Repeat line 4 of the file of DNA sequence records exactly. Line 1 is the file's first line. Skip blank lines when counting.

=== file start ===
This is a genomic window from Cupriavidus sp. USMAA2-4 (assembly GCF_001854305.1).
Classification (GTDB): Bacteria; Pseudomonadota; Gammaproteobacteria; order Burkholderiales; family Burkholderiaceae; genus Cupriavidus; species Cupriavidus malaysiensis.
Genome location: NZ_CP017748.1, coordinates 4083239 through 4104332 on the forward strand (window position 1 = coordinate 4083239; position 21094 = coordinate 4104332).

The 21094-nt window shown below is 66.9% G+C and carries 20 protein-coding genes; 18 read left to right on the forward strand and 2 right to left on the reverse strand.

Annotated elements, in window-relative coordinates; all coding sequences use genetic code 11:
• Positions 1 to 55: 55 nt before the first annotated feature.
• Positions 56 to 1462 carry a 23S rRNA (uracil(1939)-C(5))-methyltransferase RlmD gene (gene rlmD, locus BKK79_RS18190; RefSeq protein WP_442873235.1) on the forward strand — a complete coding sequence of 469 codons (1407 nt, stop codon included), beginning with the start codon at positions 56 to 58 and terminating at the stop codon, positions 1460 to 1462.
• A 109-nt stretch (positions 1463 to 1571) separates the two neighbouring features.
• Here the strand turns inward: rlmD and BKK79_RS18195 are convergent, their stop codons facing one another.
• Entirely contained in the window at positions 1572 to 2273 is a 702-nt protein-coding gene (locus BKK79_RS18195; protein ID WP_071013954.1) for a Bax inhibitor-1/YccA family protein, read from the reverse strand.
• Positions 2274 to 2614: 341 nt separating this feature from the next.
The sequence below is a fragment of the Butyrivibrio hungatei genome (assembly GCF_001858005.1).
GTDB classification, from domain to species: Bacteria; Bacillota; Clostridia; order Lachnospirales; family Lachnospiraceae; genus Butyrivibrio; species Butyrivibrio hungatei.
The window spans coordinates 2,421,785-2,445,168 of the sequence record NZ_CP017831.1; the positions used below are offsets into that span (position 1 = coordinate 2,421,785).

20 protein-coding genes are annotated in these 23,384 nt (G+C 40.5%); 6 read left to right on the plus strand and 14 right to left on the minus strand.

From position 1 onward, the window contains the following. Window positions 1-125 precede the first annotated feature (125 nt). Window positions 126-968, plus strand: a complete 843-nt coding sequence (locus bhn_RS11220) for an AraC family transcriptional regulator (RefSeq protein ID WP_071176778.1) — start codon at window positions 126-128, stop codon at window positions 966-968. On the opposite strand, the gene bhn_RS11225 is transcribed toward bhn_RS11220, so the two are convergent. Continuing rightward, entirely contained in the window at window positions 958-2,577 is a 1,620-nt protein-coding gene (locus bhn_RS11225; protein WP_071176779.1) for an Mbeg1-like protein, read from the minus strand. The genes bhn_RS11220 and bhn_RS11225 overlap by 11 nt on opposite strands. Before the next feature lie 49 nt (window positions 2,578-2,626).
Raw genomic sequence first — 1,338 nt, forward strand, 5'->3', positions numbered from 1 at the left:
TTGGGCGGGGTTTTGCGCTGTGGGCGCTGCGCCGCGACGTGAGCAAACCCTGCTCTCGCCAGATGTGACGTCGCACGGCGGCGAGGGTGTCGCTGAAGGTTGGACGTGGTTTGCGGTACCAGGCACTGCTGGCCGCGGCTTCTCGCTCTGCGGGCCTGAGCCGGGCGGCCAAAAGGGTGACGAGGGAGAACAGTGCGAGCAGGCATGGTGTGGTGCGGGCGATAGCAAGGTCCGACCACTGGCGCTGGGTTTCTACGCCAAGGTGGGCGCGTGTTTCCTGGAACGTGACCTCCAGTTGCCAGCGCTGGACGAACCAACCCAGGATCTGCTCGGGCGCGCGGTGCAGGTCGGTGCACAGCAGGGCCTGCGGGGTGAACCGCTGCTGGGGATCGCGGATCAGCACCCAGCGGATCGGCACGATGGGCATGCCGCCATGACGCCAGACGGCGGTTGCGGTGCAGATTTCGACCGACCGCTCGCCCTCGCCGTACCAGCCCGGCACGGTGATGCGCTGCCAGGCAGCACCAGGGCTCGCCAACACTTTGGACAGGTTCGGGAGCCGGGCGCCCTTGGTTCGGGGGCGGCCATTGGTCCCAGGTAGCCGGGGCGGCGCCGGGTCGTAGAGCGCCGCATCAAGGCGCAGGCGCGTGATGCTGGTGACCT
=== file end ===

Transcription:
The 21094-nt window shown below is 66.9% G+C and carries 20 protein-coding genes; 18 read left to right on the forward strand and 2 right to left on the reverse strand.